So I began. One or two books soon became a pile. A pile soon became many piles. Shelves were emptied, boxes filled for carting away. Once you begin, you realise how many are simply not worth keeping. Where to take them all? The local second-hand bookshop would quail at thousands of books suddenly dumped on their doorstep. A church book sale? A charity sale? Gifts to students? All of these and more became clearing houses for my library.

At the same time, it was difficult to do so. I felt often that I was tearing out a part of my own history, my own identity. Had not these books defined who I was then, who I had become today? Yet, it was also deeply cathartic. I recalled a moment many years ago, when I was in the process of divesting myself of a phase of life and work. One evening, I stood outside by the garbage bins, having wheeled them out onto the street for collection. On the spur of the moment, I stripped down and threw all of the old clothes I was wearing into the bin. It was cleansing and liberating, for I had cast off of my skin, my old self.

Or, to change the metaphor, it signalled a change of horses, one that I had already made and was now enacting. So also with the books.

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A Journey of Rediscovery

It began as a delayed mutual promise: to travel around much of Australia by rail. Often we had put the journey off, due to commitments, time pressures and responsibilities. In the end, some years ago, we simply decided to go, frazzled and pressured as we were.

The journey would take us northwards from Adelaide, two days on the Ghan train to Darwin. A car was needed for the next leg, almost 2000 kilometres through the Gulf Country, heading eastward to Mt Isa in far north Queensland. Another train would take us a further 1000 kilometres to the coast, and then we would wind our way some 3000 km southwards on a couple more trains, down the coast to home. It was to be a 9000 kilometre journey in all.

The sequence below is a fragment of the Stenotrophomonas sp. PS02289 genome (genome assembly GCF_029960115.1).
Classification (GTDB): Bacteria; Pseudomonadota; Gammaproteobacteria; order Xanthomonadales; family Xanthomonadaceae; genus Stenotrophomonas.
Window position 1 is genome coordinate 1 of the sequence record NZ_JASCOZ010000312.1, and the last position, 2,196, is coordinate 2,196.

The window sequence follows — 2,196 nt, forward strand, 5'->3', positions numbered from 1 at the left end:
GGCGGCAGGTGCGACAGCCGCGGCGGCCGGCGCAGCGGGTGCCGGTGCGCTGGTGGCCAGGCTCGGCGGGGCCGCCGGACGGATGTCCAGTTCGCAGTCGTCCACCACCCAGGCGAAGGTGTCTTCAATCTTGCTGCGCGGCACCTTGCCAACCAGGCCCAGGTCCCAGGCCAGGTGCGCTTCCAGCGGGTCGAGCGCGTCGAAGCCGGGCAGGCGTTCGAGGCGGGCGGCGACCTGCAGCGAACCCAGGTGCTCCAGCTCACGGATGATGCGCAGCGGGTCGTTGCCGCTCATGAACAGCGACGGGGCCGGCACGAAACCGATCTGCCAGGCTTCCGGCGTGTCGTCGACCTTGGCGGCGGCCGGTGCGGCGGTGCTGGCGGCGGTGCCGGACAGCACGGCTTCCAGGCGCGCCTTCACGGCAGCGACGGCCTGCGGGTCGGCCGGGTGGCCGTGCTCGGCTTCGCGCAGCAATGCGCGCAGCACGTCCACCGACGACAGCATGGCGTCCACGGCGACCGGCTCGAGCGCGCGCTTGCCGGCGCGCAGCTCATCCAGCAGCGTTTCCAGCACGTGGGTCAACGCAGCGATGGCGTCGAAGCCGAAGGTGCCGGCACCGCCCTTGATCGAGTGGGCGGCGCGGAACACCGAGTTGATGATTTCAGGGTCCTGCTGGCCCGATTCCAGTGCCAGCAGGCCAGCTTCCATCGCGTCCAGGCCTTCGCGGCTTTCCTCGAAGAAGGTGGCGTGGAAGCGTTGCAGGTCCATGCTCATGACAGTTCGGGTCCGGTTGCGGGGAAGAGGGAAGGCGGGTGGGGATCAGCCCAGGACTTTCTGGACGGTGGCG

We began wearily, with long months of disrupted sleep behind us and expectations from work weighing upon us, all of it symbolised by the creaking burden of books in our packs. Initially, on the Ghan we plunged into our books and opened our computers to get some headway on the many tasks we hoped to complete on our way. Gradually, we turned less to the books and the computers began to be lie dormant for longer periods. I pulled out my camera and spent long hours walking the train and standing at windows, testing the capabilities of the camera. She slept much and gazed out the window, an open book lying on her lap unread.

In Alice Springs, Katherine Gorge and Darwin we simply walked all day. Still our talk was around projects, plans, grant funds, writing tasks and ways around problems at work. We went over difficult conflicts and frustrated projects, looking for new ways to achieve them.

The talk continued in the car we rented for the next few days. We intended to belt along the main road and get to Mt Isa as soon as possible. Soon enough a turn beckoned, into Arnhem Land and Kakadu National Park. Our talk turned to other matters, of life and death and love and the endless, endless land. We stayed a night in a remote community or two, struggling to find accommodation. Until we happened upon an extraordinary road.

Named innocuously the Tableland Highway, it was barely a ribbon of undulating and wavy asphalt across vast spaces and beneath infinite skies. Water was scarce on the way, marked by the regular wind pumps of yesteryear. Now we fell silent as we were absorbed by the land. Occasionally, a native animal would pass our way, especially as dusk drew near. We stopped regularly to soak it all in, simply standing and looking out, aware that we were possibly the only human beings as far as our eyes could see.

On every roll in the road, I felt as though I left behind one more expectation, one more pressure, one more plan, one more struggle. Into the sky and the open plains went my sense of self-importance. I had begun against my best intentions to believe in the hype and to throw my weight around, feeling that I had the gravitas to do so and thereby change the world around me. As the road unwound through the vastness, that whole sense was simply taken away, little by little. By the end of that road, as we drove into Mt Isa, I had rediscovered myself.